It sounds broad, but if you narrow it down, I think it could be very interesting. My recommendation would be to split it up into multiple questions.
What you want is to formulate "meritocracy" explicitly so that questions about it can be studied mathematically. If you already have a way of doing this, that's awesome. If not, your first question should be something along the lines of "How can I formulate 'meritocracy' mathematically?" which would include some properties you think must be satisfied by your definition of meritocracy, as well as a general description of the questions you're interested in answering about it. Questions to develop a definition may be "soft", but they are still acceptable (desirable, even) when asked with focus and proper context.
After you have a good mathematical definition for meritocracy, you want to come up with some explicit mathematical questions to ask about it, and ask these separately. You already have one:
- Can two participants in a meritocracy have identical initial conditions?
Note that once you have your definition, this question may wind up being somewhat meaningless, and develop into something more like
- What is the difference in expected outcome between those of equal natural ability but different initial conditions?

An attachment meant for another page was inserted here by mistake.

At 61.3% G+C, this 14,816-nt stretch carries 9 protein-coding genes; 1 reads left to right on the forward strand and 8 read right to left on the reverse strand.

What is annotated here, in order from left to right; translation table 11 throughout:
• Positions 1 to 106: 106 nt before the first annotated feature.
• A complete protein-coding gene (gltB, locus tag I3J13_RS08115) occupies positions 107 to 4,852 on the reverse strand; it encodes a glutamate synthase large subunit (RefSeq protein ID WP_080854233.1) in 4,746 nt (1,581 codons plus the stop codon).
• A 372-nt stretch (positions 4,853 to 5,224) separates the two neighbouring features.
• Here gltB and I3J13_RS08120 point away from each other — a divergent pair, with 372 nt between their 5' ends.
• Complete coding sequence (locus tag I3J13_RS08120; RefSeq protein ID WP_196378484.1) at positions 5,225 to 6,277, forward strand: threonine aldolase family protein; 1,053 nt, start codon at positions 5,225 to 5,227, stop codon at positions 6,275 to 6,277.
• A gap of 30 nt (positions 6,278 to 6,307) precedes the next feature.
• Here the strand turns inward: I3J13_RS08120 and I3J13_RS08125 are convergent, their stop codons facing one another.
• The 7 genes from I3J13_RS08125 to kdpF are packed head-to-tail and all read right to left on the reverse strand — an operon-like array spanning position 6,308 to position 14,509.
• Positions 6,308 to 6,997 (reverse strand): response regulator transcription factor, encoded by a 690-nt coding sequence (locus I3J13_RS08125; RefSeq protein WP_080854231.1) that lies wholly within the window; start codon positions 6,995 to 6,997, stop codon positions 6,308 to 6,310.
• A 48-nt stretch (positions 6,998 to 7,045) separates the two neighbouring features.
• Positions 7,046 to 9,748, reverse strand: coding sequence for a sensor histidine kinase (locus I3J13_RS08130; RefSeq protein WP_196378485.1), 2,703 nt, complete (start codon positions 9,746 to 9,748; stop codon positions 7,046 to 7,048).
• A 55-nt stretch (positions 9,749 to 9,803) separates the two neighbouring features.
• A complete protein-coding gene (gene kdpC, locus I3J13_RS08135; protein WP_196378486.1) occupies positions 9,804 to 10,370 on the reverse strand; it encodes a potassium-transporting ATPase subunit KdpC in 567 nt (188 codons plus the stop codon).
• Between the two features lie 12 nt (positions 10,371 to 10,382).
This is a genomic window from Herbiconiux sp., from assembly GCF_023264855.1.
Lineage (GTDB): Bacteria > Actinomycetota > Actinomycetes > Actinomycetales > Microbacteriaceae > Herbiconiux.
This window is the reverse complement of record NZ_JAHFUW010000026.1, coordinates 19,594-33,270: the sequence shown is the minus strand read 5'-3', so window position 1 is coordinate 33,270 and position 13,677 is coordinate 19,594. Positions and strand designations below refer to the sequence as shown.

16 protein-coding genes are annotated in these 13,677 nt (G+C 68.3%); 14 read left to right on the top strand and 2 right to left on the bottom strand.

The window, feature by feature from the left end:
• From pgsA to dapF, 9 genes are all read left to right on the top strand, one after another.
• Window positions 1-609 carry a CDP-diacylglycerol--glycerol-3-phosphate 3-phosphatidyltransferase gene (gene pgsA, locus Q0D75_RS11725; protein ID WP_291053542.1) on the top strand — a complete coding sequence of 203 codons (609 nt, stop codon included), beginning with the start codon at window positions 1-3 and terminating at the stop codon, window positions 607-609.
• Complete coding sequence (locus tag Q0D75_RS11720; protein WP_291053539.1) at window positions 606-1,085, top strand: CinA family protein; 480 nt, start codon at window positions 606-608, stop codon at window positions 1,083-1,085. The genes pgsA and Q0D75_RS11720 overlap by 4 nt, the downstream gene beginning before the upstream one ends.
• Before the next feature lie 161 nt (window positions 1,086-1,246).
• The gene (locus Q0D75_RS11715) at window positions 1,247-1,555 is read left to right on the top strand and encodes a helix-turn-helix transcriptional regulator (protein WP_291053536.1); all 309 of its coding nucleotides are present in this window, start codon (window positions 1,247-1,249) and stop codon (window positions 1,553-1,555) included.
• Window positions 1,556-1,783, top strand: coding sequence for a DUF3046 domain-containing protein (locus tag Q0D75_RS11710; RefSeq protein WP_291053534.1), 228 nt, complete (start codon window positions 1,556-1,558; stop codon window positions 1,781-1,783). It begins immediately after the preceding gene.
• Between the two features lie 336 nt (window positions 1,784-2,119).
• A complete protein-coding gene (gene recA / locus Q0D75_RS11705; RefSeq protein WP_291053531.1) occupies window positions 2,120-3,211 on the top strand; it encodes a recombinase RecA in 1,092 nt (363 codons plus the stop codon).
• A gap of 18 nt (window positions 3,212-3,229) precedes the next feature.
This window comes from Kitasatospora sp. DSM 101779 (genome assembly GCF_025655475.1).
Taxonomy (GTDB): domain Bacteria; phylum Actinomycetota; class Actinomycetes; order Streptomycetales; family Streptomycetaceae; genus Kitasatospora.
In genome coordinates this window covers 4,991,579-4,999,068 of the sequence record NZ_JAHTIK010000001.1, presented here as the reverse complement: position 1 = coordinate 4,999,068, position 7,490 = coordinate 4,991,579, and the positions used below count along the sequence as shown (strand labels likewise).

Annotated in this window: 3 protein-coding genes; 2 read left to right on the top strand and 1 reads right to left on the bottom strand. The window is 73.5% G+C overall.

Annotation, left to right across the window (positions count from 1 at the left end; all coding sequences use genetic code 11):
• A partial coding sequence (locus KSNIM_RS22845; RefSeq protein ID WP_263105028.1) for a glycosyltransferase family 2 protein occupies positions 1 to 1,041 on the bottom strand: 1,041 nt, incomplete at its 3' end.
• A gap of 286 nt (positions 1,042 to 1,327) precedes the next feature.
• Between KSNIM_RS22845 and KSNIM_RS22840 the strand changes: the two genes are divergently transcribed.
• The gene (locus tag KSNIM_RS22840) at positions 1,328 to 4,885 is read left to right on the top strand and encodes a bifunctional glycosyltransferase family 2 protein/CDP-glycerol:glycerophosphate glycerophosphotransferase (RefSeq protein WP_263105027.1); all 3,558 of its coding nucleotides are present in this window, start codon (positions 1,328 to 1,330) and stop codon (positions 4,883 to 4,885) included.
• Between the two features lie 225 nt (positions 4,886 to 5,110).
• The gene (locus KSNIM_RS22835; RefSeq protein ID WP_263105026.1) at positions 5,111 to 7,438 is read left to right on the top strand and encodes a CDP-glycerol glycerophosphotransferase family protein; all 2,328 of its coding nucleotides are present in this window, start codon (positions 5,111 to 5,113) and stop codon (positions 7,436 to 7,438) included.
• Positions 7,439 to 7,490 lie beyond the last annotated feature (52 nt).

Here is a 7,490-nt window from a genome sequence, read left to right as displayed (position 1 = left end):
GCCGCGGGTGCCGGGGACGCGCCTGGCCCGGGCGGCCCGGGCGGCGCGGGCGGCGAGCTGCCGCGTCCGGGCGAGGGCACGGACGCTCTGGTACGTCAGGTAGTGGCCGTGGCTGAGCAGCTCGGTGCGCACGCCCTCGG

To address these, you'll need to decide how to incorporate the notions of initial conditions, actions, natural ability, and outcomes into your definition. Are actions probabilistic? Are outcomes real numbers (e.g. total wealth over a lifetime)? Are initial conditions (or natural ability) inherited from parents? How are outcomes determined? These would be good things to consider when constructing your meritocracy definition, but try to keep it simple at first, to prevent overwhelm.
Some other examples of questions you might want to consider using your definition:
What is the long term behavior of meritocracy? Is it stable?
Does meritocracy necessarily lead to a generational accumulation of power?
How much can a participant in a meritocracy be affected by random chance events in life?
Again, if you already have a few of these questions in mind, it would be relevant to include them as context in your initial formulation question, since these may affect what goes into the formulation, e.g. to study generational affects of meritocracy, your mathematical formulation of meritocracy ought to be compatible with generations. (But make sure you state explicitly that they are there for context, not to be answered, so you don't get closed for being too broad.)